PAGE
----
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Rational Voters and Strategic Voting: Evidence from the 1968, 1980, and 1992 Elections

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dc.contributor.author Ordeshook, Peter C.
dc.contributor.author Zeng, Langche
dc.date.accessioned 2010-05-28T15:02:16Z
dc.date.available 2010-05-28T15:02:16Z
dc.date.issued 1994 en_US
dc.identifier.uri https://hdl.handle.net/10535/5796
dc.description.abstract "Is the rational choice paradigm more than a mere tautology when applied to the study of voting or can it generate refutable propositions that cannot be deduced or inferred from other approaches? This is the question we address empirically in the context of three-candidate presidential elections. Although we reconfirm the conclusion that the decision to vote is largely a consumptive one, we also establish that once in the voting booth, voters act strategically in precisely the ways predicted by a Downsian model of voting. That is, although expected utility calculations and the like add little to our understanding of the decision to vote, those same calculations have a significant influence on the decision for whom to vote, over and above such things as partisanship." en_US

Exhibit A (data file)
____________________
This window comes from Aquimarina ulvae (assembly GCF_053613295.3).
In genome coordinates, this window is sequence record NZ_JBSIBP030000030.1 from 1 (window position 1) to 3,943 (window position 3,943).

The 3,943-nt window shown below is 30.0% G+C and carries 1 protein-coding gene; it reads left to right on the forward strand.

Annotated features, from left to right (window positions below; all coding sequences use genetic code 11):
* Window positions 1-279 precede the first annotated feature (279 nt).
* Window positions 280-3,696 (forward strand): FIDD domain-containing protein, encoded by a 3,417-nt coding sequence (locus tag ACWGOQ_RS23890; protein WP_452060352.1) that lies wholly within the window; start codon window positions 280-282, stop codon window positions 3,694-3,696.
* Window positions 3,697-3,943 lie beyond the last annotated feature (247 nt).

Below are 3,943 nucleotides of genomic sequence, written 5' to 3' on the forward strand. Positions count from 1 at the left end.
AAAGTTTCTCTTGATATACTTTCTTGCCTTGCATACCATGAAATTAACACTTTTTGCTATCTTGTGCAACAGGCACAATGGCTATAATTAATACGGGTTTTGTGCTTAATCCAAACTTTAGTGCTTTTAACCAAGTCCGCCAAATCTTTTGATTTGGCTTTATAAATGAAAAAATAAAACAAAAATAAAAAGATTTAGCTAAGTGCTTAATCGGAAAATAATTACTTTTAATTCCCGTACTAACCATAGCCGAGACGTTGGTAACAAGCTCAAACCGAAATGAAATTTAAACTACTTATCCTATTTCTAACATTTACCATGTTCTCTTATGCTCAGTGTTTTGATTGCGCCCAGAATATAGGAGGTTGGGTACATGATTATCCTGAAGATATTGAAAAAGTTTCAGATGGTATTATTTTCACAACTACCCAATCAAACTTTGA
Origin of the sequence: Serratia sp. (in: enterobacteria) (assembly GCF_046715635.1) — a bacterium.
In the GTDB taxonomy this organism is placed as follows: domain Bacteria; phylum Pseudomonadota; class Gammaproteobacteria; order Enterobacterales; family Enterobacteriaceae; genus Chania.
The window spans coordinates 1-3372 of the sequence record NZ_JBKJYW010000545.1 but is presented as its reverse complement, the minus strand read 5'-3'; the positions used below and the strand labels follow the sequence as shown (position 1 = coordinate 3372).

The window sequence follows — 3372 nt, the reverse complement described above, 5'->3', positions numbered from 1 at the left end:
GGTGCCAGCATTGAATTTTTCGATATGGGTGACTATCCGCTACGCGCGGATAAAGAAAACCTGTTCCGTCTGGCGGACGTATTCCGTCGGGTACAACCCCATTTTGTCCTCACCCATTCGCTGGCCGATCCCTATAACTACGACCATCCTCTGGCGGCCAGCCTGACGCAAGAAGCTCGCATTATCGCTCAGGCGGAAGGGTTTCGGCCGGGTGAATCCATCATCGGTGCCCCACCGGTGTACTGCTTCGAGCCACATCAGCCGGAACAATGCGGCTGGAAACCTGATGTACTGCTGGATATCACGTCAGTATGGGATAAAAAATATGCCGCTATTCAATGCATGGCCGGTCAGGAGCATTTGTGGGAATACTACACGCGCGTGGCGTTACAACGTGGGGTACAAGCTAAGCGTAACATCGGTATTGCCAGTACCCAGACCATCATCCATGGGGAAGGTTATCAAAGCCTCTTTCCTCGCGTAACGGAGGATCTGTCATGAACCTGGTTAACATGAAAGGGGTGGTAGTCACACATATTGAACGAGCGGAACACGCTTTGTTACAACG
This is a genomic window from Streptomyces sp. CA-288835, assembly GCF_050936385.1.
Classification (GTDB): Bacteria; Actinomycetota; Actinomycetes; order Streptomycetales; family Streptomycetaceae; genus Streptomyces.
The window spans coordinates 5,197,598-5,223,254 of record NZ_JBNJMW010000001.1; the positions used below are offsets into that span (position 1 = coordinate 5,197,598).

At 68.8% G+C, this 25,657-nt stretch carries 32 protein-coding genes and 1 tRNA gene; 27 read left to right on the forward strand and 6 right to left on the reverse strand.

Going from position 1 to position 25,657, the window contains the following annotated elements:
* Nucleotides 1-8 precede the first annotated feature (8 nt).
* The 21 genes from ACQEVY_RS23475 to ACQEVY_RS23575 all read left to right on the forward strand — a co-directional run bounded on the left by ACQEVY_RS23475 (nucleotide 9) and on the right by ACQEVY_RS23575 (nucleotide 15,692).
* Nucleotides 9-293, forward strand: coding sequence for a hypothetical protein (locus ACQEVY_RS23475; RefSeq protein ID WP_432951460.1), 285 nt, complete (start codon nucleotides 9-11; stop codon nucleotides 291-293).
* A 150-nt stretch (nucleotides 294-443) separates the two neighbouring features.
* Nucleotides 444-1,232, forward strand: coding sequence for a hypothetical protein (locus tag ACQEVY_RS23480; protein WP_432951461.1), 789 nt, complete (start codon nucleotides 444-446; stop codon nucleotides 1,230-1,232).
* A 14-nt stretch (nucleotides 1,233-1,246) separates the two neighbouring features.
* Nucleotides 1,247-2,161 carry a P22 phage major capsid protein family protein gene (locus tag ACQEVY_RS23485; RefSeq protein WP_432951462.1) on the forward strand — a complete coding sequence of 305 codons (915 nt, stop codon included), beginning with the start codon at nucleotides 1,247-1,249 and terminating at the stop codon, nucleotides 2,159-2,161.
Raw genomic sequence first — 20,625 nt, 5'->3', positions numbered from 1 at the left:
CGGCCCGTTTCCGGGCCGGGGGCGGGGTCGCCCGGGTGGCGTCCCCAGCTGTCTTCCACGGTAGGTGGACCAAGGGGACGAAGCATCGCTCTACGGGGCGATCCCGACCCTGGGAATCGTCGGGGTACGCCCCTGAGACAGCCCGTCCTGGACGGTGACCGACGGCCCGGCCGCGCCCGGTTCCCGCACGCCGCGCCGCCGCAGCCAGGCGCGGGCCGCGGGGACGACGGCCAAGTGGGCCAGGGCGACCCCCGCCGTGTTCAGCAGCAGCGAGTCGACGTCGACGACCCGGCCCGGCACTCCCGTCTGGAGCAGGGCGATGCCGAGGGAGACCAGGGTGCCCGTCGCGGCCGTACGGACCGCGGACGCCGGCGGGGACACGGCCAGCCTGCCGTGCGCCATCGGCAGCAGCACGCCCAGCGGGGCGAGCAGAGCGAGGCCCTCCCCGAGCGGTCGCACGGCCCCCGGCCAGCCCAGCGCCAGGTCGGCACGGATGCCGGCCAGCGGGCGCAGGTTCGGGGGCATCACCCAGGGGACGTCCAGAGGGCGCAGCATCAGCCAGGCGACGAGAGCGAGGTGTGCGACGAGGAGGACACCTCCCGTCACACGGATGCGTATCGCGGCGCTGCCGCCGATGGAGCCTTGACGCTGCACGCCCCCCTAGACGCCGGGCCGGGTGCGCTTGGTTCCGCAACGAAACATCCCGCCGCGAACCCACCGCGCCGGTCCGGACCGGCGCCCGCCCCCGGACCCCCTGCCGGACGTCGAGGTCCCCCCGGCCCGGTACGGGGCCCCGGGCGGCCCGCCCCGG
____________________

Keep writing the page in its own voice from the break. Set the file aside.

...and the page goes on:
dc.language English en_US
dc.relation.ispartofseries Social Science Working Paper 901 en_US
dc.subject elections en_US
dc.subject rationality en_US
dc.subject voting en_US
dc.title Rational Voters and Strategic Voting: Evidence from the 1968, 1980, and 1992 Elections en_US
dc.type Working Paper en_US
dc.type.methodology Theory en_US
dc.publisher.workingpaperseries Division of the Humanities and Social Sciences, California Institute of Technology, Pasadena, CA en_US
dc.coverage.region North America en_US
dc.coverage.country United States en_US
dc.subject.sector Social Organization en_US

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